"If the state Republican Party thinks that by doing a Colonel Klink – saying 'I see nothing' – they can somehow negate the votes of these outlying towns, they're fooling themselves," Gardner said Tuesday. "We're going to have our vote. We're going to do it in the formal process. And we're going to release it."
Ah, but will it matter? According to Chairman Webster, that will be decided only when the Republican State Committee convenes on March 10.
We move next to Waldo County, where the caucus results posted on the state party's website don't come close to matching those compiled by the county. While the state GOP says Paul got 37 votes to Romney's 30, Waldo County's spreadsheet shows Paul winning, 71-50.
Contacted Tuesday, Waldo County Republican Party Chairman Raymond St. Onge explained that several towns held a "super caucus" in Belfast on Feb. 4 and he faxed those results to state party headquarters a few days later.
The problem, St. Onge said, is that those early returns were never added to those from the other Waldo County towns that caucused and reported in on Saturday – leaving his county's overall results incomplete.
Then there's the city of Waterville, where 21 people voted for Paul, five went with Romney and three lined up behind Newt Gingrich. Those results don't appear in the state GOP's tally, which shows nothing but goose eggs for the Elm City.
"I don't think there was any foul play or anything there. I just think it just somehow got left out," Neal Patterson, who chaired the Waterville caucus, said Tuesday. "If there's a posting on the Web, and I haven't researched the Web, I would expect it would now reflect Waterville's totals."
Except it doesn't.
The good news, of course, is that these and God knows what other snafus that occurred last weekend can do only so much damage. Caucuses or no caucuses, the decision on which presidential candidates get which of Maine's 24 delegates to the national convention won't be made until Maine Republicans gather for their state convention in May.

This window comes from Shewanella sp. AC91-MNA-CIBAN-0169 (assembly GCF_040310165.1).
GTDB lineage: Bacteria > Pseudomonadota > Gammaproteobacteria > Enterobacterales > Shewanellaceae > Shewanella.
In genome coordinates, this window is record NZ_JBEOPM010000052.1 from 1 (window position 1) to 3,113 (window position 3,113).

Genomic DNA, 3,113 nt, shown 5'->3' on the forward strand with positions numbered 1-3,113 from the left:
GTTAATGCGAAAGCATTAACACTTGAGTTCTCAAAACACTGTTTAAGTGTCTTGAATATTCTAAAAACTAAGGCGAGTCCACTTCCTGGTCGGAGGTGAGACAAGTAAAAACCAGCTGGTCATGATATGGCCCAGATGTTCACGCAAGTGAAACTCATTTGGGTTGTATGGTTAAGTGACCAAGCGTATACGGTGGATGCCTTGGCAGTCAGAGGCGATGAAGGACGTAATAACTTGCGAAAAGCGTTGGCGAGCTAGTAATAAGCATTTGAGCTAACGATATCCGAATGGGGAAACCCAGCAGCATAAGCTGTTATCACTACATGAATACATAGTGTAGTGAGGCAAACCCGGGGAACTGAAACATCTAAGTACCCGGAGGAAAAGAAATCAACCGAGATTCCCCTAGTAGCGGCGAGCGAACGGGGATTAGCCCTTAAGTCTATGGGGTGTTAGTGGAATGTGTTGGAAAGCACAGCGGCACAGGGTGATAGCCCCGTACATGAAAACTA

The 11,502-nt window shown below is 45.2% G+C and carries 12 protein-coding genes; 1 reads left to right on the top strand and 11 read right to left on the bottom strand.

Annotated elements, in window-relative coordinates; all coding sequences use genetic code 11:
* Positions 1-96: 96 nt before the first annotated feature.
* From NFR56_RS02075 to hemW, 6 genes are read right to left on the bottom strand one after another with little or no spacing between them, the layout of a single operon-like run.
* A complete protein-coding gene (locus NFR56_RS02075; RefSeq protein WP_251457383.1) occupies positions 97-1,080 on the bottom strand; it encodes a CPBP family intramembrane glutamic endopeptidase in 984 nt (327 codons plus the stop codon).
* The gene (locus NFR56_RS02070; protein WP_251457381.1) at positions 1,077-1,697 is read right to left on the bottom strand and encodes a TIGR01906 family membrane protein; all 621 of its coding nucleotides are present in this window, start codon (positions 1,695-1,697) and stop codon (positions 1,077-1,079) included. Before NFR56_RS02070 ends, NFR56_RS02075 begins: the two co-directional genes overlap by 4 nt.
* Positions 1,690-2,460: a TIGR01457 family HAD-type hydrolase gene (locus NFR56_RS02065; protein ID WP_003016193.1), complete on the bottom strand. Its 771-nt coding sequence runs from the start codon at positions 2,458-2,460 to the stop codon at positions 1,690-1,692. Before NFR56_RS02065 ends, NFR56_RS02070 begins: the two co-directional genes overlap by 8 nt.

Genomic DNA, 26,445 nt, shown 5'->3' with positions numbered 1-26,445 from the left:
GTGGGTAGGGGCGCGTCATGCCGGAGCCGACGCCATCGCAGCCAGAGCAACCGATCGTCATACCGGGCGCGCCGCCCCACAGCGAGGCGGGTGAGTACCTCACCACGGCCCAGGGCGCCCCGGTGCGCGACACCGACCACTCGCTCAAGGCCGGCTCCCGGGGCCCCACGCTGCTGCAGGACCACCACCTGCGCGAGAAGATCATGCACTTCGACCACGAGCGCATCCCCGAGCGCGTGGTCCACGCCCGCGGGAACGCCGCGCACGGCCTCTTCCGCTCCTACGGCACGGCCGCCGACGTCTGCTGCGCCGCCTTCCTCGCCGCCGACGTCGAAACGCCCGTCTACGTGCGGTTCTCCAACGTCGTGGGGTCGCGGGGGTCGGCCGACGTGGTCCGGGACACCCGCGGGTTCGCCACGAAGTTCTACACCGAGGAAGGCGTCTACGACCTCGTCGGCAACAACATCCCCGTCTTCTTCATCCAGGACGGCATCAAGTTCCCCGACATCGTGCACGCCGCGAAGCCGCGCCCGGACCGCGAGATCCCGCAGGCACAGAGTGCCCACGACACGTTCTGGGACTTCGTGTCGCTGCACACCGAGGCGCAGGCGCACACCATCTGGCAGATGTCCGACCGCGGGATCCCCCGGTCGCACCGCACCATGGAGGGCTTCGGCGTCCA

But it's hard not to look at all the confusion – and the national head-shaking that comes with it – and remember Chairman Webster's oft-repeated claims last year that Maine's election system is rife with fraud and that we all should get behind the GOP's efforts to "fix" it.
So what say you now, Charlie?
"I thought it worked pretty well," Webster replied. "The Dems have all the staff, we don't. We have one person. We're conservative. We don't hire people we don't need."
As for all the local glitches – there's also some muttering among Paul supporters in Oxford County – Webster said the state party did everything it could to explain the rules to the county and town committees.
Beyond that, he said, "we can't hold these people's hands."
But you might at least count their votes.
Columnist Bill Nemitz can be contacted at 791-6323 or at: email@example.com